This new historical consciousness took shape alongside several other shifts in the media environment. The first was the emergence of the coffeehouse as a driving force in the collecting and consumption of texts, both new and old. Whereas readers in the first half of the century mostly acquired new titles directly from printers or increasingly from booksellers and publishers like Humphrey Moseley, who maintained shops and stalls in London, after the Restoration partnerships developed between the producers of printed materials and the new purveyors of exotic drinks like coffee and chocolate. At any one of the thousands of coffeehouses that began cropping up across London, readers might pore over broadsides, newspapers, and journals, as men smoked, drank, and chatted over a table littered with paper ephemera, both print and manuscript. Some shops also set up displays of recently released books, which readers could buy on the premises. Beginning in the 1660s, phrases like “To be had at Powell’s Coffee-House” and “Printed and to be sold at the Latine Coffee House near the Stocks” began appearing on imprints, especially on those books connected to the new culture of the virtuoso: a cosmopolitan intellectual, typically male, marked by his curiosity for natural history, trades, useful inventions, and the new experimental philosophy.36 In a diary entry from May 1663, the collector Samuel Pepys records visiting a coffeehouse in Exchange Alley, a series of narrow streets opposite the Royal Exchange, where he bought a copy of Balthazar Gerbier’s Counsel and Advice to All Builders, a book newly printed by Thomas Mabb in “St. Paul’s-Wharff neer the Thames,” about a ten-minute walk southwest.37 As he notes, with a touch of Pepysian sarcasm, “it is dedicated almost to all the men of any great condition in England, so that the epistles are more then the book itself”; but “both it and them” are “not worth a turd,” and “I am ashamed that I bought it.”38 Still other coffeehouses developed as ad hoc public libraries. In a diary entry for 1668, Anthony Wood records that, shortly before Christmas, a group of “yong men” from Christ’s Church College, Oxford, “set a library in Short’s coffee hous in the study ther,” including books of “Rabelais, poems, plaies, etc.” It may have been a chain library, to prevent the books from wandering off, since “one scholar gave a booke of 1s and chain 10d.”39 Whereas the elite readers of an earlier generation like Benlowes or the Ferrars shared knowledge by hosting curious friends at their private estates or sending books published at their domestic workshops, after the Restoration such textual exchanges increasingly took place in diversely homosocial and semipublic spaces like taverns and coffeehouses, where London’s working tradesman discussed the news alongside scholars perusing pamphlets on the latest scientific discoveries.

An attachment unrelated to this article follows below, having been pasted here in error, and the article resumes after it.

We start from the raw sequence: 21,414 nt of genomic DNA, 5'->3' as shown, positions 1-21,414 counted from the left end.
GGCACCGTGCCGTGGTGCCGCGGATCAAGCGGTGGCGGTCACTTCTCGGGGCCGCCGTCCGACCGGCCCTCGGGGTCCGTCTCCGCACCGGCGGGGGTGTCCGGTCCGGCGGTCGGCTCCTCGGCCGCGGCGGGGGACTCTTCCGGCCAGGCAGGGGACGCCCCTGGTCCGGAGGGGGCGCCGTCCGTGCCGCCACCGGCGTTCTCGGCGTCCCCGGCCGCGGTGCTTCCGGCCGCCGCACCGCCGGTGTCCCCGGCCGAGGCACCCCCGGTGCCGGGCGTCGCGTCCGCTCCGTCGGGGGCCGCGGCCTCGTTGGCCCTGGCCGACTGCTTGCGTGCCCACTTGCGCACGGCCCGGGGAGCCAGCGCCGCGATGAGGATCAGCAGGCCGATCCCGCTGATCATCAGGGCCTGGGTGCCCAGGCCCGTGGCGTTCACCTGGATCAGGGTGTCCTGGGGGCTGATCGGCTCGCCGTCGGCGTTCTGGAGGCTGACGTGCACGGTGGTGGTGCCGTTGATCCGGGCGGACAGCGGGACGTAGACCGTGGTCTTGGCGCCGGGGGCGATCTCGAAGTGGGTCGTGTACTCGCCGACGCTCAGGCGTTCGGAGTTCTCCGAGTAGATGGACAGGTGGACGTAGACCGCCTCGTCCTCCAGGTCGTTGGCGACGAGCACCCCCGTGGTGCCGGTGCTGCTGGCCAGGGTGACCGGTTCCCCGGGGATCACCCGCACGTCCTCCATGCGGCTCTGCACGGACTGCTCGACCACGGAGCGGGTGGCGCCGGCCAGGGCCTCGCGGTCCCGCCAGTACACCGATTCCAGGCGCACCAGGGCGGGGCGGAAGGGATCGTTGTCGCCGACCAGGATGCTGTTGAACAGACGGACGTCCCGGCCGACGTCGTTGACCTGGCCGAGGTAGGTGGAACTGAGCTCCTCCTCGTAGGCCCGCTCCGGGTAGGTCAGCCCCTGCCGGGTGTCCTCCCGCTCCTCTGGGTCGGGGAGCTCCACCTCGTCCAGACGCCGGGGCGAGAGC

In addition to displaying new titles, coffeehouses hosted auctions of old libraries and other collections of “rarities,” thereby feeding the growth of the secondhand market and the desire for rare books and manuscripts, as David McKitterick has shown.40 In 1676, when the bookseller William Cooper announced his auction of the deceased clergyman Lazarus Seaman’s library, such events were so unusual (perhaps even unprecedented) that he was compelled to preface the catalogue of books with a note to readers explaining the process. “READER,” he writes,
It hath not been usual here in England to make Sale of BOOKS by way of Auction, or who will give most for them: But it having been practised in other Countreys to the Advantage of both Buyers and Sellers; It was therefore conceived (for the Encouragement of Learning,) to publish the Sale of these Books this manner of way; and it is hoped that this will not be unacceptable to Schollers; and therefore we thought it convenient to give an Advertisement concerning the manner of proceeding therein.41
What had seemed unusual to Cooper’s potential customers in 1676 was becoming common practice by the century’s turn. As Brian Cowan reports, of the auctions advertised in the periodical press in the last four decades of the seventeenth century, 92 percent took place in London, and 88 percent “were sales of books or artworks.”42 In these early years, before the development of the independent auction house, the vast majority of these sales took place at coffeehouses or taverns. While the sample is admittedly skewed, this growth in both book auctions and the importance of the coffeehouse to the trade is evident in an enumerative bibliography of the sales catalogues held by the British Library, compiled by Harold Mattingly, I. A. K. Burnett, and Pollard in the years before its publication in 1915.43 Cooper’s catalogue of Seaman’s library is the only item from 1676; there are two catalogues for 1677, both of libraries, and six for 1678, at least one of which took place at a coffeehouse. Five years later, the bibliography lists twenty-one catalogues, fourteen advertising auctions taking place at London coffeehouses, and some began renaming themselves “auction houses.”44 Even when the sale of an old library did not take place in a coffeehouse, the auctioneer might distribute its catalogue for free there. For instance, Edward Millington circulated his list of Henry Parker’s law books in 1681 and John Parsons’s in 1682 at coffeehouses across London, including the Rainbow Coffeehouse, Richards Coffeehouse in Fleet Street near Temple-Bar, John’s Coffeehouse in Fullers Rents near Grays Inn, the Coffeehouse against Lincoln’s Inn in Chancery Lane, and Bridges Coffeehouse in Pope’s Head Alley, among other locations. These catalogues of entire libraries for sale, strewn across a table alongside newspapers and broadsides, had the effect of making old books and manuscripts visible in public as metadata—titles and formats, sometimes with notes on binding, condition, or price—even when they were not physically present. Thus began to emerge the idea of the secondhand book as a commodity bought and sold in a socially constituted marketplace at a price scale different from those texts sold by printers or publishers.